Eight of the state's House members and both its senators asked federal authorities to pull their support from a suit to extend immigrant detention. (Photo by John Moore/Getty Images)
Democrats in New Jersey’s congressional delegation urged the federal government to withdraw its support from a private prison operator’s suit to invalidate a 2021 state law banning immigration detention.
In a letter to U.S. Attorney General Merrick Garland, eight Democratic House members and both its senators urged the federal government to reconsider its stance that a New Jersey law banning contracts with immigration detention facilities is unconstitutional and threatens to harm the nation’s border control efforts.
The Department of Justice last month submitted a statement of interest in the suit lodged by CoreCivic, the world’s largest private prison firm and operator of the Elizabeth Detention Center.
The New Jersey law “aligns with President Biden’s stated vow to end the federal government’s use of privately operated criminal detention facilities,” the letter reads.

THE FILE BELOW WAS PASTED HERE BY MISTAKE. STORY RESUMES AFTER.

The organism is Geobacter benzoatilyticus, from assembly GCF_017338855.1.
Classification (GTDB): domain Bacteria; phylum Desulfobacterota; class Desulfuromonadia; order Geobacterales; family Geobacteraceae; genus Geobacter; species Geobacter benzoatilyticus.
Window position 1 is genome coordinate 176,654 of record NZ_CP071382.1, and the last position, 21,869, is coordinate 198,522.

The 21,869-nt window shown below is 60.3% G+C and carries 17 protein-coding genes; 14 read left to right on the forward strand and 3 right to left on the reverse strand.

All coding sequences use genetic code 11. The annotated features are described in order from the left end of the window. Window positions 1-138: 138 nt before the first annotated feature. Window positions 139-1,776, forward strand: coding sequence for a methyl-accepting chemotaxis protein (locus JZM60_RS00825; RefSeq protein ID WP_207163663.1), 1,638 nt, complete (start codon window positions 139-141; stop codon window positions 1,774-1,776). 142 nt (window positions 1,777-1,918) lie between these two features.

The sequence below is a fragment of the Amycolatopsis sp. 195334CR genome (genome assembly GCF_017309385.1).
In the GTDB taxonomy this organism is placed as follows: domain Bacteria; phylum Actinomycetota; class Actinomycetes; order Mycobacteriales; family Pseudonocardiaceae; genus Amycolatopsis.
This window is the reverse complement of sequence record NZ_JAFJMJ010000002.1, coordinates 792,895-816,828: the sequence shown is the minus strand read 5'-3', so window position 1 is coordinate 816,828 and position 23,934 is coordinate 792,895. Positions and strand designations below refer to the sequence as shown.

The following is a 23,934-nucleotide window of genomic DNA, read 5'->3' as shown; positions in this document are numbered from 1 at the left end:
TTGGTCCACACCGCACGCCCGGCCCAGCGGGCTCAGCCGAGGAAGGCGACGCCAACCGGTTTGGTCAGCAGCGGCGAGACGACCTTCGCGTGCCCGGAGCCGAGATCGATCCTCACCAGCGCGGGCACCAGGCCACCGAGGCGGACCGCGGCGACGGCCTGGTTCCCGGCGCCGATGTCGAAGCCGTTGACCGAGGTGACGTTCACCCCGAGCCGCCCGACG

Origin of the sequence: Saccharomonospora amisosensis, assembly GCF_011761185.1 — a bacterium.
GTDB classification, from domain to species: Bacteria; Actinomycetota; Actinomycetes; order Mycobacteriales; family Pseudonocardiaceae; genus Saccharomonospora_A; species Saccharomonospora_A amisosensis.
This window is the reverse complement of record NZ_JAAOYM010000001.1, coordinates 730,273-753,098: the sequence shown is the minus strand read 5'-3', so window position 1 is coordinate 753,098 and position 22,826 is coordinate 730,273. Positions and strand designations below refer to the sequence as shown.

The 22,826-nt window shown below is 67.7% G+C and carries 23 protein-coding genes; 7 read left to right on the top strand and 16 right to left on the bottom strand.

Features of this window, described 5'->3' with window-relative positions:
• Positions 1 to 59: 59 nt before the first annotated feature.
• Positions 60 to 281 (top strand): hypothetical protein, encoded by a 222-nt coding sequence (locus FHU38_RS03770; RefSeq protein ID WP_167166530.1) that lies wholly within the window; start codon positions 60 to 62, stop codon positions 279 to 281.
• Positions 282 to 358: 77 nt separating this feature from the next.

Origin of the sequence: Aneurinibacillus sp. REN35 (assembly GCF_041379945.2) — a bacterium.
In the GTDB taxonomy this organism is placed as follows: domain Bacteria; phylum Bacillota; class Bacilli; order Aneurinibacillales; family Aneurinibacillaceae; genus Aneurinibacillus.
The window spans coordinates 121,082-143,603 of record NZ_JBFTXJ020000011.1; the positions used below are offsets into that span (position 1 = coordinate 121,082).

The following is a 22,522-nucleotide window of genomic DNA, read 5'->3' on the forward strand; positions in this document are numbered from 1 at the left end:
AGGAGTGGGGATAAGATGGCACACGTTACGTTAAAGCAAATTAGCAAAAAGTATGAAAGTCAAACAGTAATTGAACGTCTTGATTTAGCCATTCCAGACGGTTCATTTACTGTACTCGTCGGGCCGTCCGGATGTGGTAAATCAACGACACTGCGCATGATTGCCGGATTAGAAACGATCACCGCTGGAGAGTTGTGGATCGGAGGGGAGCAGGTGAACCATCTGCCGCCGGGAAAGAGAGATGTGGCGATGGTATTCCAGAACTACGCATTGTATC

“We are troubled that the DOJ’s intervention could undermine that effort by continuing to take part in this lawsuit. CoreCivic’s quest to continue operating EDC in violation of [the law] undermines our state’s democratic process and is counter to the wishes of the community in Elizabeth, local congressional districts, and the state. It must not be met with support from the federal government,” the members said in the letter.
Rep. Donald Norcross (D-01) was the only Democratic member of New Jersey’s House delegation to not sign the letter. None of the state’s three Republican congressmen were signatories.
The Elizabeth Detention Center is the last corrections facility in the state that holds immigrant detainees for U.S. Immigration and Customs Enforcement, but its contract is due to lapse on Aug. 31 and cannot be renewed under the 2021 law.
CoreCivic has alleged the state law violates the U.S. Constitution’s supremacy clause, which prevents state law from overriding federal statute. A federal judge is expected to issue a key ruling in the case by Aug. 31.
The lawmakers cited reports from detainees and legal advocates that charged conditions at the facility, which CoreCivic has leased since 2005, were inhumane and included inmate abuse, poor medical care, and other sanitation violations.
“The EDC has a well-documented history of abuse, and for decades, communities across New Jersey have been demanding that our local facilities shut down,” Amy Torres of the New Jersey Alliance for Immigrant Justice said in a statement. “Now it’s time for President Biden to keep his promise to end for-profit detention.”
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